Christian Events and Organisations
Picture, People at Worship
The church exists first to offer worship (honour) to God and to thank him for the gifts he gives us, and secondly to honour and support each other because we're all fellow creatures of God, and so by honouring each other we honour him too.

As well as the Seasons and Major Festivals which help us worship God, the church celebrates several 'Special Days' throughout the year to remember, honour and support each other and our work in God's world. Celebration of the "Special Days" is usually optional, Christians chose which they want to remember, including: (Return to top)
The 'Special Days'
July Sea Sunday
September Racial Justice Sunday
Harvest Festival
October Disability Sunday
Animal Welfare Sunday
Hospital Sunday
November All Saints Day, All Souls Day
Remembrance Sunday
December Nine Lessons and Carols
Christingle Service
Plough Sunday
Picture, Ploughing a Field
Plough Sunday (or Plow if your American) was traditionally celebrated in January on the next Sunday after Epiphany (between 7-13th January). Before farmers had their own ploughs, the communal plough decked with ribbons would be brought in to the village church, where God's blessing would be asked for the work that it was about to do. After the service, the plough would be paraded around the village, usually with dancing and stopping at every pub for refreshment! The farmers who were going to use it would give contributions towards the cost of its upkeep, and often to the upkeep of the church where it had been blessed. (Return to top)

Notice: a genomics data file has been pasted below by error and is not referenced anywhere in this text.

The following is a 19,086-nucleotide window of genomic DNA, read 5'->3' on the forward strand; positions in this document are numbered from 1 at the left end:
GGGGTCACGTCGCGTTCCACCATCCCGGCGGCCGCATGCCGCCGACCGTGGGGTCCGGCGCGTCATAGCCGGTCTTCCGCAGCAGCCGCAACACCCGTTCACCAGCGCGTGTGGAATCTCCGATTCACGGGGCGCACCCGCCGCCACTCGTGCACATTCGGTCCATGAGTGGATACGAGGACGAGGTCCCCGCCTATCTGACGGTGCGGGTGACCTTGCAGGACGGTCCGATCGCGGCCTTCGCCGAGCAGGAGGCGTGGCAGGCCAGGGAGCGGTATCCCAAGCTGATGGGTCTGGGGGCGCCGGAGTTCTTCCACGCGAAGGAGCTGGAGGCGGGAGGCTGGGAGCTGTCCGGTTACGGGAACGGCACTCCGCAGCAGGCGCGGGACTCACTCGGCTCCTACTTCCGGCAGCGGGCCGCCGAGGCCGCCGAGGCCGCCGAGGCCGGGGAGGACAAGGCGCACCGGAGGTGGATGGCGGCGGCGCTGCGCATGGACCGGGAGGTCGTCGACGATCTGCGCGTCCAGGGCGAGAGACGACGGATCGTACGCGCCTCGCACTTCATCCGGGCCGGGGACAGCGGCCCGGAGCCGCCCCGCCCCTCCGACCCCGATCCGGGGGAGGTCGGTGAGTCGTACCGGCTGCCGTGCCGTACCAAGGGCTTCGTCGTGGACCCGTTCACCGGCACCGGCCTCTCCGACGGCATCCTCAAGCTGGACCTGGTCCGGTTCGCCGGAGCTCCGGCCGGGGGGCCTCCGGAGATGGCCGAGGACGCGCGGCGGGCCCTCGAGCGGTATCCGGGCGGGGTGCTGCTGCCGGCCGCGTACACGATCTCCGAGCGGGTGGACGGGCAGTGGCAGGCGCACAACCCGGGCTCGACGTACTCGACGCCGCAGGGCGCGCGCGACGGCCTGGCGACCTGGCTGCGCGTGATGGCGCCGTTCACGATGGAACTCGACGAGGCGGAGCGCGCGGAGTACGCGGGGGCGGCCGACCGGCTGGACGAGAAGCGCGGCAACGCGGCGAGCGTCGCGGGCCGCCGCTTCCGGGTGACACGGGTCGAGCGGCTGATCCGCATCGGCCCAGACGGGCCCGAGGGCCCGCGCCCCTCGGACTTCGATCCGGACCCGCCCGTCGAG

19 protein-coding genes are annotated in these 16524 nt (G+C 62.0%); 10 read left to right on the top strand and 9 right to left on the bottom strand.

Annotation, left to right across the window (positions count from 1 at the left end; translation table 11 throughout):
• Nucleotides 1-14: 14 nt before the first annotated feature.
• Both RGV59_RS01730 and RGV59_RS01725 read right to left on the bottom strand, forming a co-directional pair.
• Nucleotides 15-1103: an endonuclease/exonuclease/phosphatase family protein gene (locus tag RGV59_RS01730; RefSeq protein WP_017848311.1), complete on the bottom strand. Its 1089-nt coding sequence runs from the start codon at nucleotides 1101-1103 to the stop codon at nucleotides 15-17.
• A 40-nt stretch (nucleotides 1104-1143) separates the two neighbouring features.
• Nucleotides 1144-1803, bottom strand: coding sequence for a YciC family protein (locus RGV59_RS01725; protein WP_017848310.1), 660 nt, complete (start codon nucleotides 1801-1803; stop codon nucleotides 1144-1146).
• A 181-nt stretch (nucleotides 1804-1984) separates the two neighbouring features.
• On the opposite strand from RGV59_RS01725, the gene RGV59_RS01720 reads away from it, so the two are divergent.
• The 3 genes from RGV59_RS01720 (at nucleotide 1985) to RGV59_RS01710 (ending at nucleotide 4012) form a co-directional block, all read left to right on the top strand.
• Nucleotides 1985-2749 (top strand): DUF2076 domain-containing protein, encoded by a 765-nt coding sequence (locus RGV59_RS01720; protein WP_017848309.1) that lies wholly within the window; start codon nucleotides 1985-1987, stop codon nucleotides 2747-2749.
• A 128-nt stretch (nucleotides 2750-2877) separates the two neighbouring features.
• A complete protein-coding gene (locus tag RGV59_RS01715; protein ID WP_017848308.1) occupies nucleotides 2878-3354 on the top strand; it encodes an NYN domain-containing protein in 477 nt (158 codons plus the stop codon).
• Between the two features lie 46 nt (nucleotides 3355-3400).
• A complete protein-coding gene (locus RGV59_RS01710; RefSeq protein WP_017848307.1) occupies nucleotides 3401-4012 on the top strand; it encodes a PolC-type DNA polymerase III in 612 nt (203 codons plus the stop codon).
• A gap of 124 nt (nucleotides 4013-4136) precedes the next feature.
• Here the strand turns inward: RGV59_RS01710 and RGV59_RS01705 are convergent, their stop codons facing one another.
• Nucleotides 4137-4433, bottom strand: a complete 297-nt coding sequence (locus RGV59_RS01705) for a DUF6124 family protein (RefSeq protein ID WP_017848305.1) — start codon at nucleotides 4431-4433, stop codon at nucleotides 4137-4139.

The work officially began on the following Monday, but the teams would usually drag the plough around the village, seeking contributions for an 'Ale' or night of revelling at the tavern. Tuesday was then spent in recovering from the hangover, so the work wouldn't actually begin until the Wednesday! (Return to top)

Times have changed. No longer do we, in England at least, still use village ploughs – and winter-sown cereals mean that few farmers, if any, start their ploughing in January but do it in the autumn instead. The festival had fallen into disuse, especially with the more recent emphasis on celebrating several weeks of Epiphany. (Return to top)

In many places it has been revived as an optional 'minor festival' on a later Sunday in January. In blessing the plough we remember that God is interested not just in our worship on Sunday but in all we do, including our work during the week, too, and it gives us the opportunity to pray for the farms and farmers of our parish, for our country and for our nation. And, of course, for those who farm in the hungry lands of our world, and those who harvest the seas for fish. (Return to top)